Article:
A smooth talking, handsome ladies man sits by the fireplace in a luxurious leather chair, fine suit, sipping an expensive cocktail, with a Bible (?) on the table wishing his "baby" a happy 40th anniversary.
If the "baby" in question had been a real woman with whom he was romantically celebrating 40 years of marriage to, it might not be so creepy.
However, the "baby" in question is actually the Supreme Court decision which has led to more than 55 million literal babies being killed legally in this country alone. The anniversary is that of Roe v. Wade.
Actor, Mechad Brooks is being criticized for starring in a video that is gaining notoriety for being "the most offensive pro-abortion ad ever."
While the video seems like something one would find on Tosh.0, Conan, or Saturday Night Live, it is not a spoof. Rather, it was released by the Campaign for Reproductive Rights to commemorate Roe v. Wade and garner support for the continuing legality of abortion-on-demand.
But the image of a suave male lover, particularly an African-American, romanticizing and sexualizing the abortion industry's legality is too much for many who find the killing of fellow human beings at their most vulnerable state of development disturbing.
Ryan Bomberger, of TooManyAborted.com observes:
The Center for Reproductive Rights, like Planned Parenthood, certainly understands its main demographic. “Happy 40th Anniversary, Baby” ironically uses a man (who is normally treated as persona non grata) to pitch abortion.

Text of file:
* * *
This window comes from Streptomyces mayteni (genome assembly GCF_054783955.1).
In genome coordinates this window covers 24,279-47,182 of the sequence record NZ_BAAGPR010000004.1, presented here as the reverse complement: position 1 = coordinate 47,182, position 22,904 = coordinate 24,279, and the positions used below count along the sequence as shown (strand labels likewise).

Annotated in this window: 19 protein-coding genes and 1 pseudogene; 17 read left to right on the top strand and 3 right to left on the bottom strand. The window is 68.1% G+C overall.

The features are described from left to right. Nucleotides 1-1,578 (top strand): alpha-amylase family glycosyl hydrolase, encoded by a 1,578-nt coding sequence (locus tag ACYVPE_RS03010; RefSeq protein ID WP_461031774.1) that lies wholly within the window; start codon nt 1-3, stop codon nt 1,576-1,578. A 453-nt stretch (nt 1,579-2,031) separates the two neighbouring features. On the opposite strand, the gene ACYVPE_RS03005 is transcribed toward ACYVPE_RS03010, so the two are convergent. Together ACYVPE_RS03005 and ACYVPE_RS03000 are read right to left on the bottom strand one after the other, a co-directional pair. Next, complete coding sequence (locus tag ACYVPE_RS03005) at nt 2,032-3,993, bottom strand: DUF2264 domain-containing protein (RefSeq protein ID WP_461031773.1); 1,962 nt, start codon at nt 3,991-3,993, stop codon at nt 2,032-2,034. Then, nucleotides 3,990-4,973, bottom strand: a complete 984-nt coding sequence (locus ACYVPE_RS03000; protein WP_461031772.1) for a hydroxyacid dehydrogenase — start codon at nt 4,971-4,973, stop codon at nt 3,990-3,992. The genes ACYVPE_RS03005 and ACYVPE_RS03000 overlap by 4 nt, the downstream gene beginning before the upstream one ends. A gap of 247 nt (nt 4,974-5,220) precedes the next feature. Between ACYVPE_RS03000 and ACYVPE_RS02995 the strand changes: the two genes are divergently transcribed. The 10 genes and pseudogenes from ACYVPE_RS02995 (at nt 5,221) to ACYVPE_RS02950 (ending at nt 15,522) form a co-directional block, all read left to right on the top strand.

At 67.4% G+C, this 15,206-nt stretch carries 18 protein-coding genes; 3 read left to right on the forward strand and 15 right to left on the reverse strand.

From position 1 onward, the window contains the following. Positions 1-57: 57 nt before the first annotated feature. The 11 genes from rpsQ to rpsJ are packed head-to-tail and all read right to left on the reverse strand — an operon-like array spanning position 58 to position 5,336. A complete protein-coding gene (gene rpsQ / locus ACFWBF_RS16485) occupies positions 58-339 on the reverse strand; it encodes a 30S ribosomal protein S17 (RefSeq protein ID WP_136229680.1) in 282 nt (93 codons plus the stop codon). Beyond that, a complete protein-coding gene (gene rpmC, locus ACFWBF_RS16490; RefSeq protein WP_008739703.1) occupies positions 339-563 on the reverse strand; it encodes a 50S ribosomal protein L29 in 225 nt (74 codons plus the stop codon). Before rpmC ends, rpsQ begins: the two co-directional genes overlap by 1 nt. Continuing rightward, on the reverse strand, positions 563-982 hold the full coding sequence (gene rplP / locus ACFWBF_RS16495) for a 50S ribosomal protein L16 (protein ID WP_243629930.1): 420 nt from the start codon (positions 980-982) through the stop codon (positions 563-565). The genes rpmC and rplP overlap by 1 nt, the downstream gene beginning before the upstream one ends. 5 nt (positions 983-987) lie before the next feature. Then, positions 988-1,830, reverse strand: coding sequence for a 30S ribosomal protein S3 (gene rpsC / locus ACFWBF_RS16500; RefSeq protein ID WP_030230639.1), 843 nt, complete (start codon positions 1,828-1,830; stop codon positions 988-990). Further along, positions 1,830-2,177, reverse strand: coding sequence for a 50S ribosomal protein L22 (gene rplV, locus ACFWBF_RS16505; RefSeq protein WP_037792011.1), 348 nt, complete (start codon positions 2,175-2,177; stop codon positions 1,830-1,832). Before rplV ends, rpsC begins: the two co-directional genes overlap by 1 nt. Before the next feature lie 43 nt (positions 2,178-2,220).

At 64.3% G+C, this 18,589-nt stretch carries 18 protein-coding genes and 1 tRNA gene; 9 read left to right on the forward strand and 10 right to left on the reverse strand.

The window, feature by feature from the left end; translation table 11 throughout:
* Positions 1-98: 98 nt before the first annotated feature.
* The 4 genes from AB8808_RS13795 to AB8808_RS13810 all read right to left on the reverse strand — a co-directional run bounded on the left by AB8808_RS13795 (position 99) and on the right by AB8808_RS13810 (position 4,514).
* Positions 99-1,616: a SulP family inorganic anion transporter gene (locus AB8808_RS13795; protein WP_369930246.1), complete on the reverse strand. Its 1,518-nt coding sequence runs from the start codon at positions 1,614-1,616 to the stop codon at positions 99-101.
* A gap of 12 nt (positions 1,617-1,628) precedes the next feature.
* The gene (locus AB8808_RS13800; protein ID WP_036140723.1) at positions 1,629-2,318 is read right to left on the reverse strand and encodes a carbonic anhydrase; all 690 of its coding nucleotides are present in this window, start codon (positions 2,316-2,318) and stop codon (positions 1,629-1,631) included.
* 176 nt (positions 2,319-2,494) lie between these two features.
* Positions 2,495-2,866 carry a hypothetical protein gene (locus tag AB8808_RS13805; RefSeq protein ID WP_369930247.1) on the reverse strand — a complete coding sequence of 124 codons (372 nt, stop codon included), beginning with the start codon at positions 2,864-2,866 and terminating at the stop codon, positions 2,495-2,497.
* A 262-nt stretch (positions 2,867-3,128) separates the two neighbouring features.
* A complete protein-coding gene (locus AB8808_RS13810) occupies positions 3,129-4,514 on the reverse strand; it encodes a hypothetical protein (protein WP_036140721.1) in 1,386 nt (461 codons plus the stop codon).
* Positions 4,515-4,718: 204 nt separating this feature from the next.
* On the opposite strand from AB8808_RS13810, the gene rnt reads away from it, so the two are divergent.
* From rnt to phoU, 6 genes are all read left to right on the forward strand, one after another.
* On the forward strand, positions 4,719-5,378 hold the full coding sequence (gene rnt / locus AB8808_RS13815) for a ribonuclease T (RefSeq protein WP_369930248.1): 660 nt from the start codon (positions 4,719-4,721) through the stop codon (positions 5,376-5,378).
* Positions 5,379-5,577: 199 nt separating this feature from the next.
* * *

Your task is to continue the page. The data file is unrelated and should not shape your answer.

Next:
The fact that CRR use a black man just screams irony. With the black abortion rate as high as it is and black fathers as absent as they are, it’s just sick to see Mehcad Brooks shill for the number one killer in the black community, and the killer of 55 million plus since ’73.
Bomberger's comment reflects the outrage of many within the black community who note Planned Parenthood's racist eugenics-based origins under founder Margaret Sanger and the toll abortion has taken on minorities in general, particularly the African American demographic, and those deemed "undesirable" by society (and thus unfit for life).
The video seems very much at odds with the entire tenor of most forms of feminism, which is often identified with the pro-choice movement (though there are many feminists who are staunchly opposed to abortion, and who cite similar opposition by feminist pioneers such as Susan B. Anthony). It remains to be seen whether pro-choice feminists will be consistent in their criticism of CRR's new ad.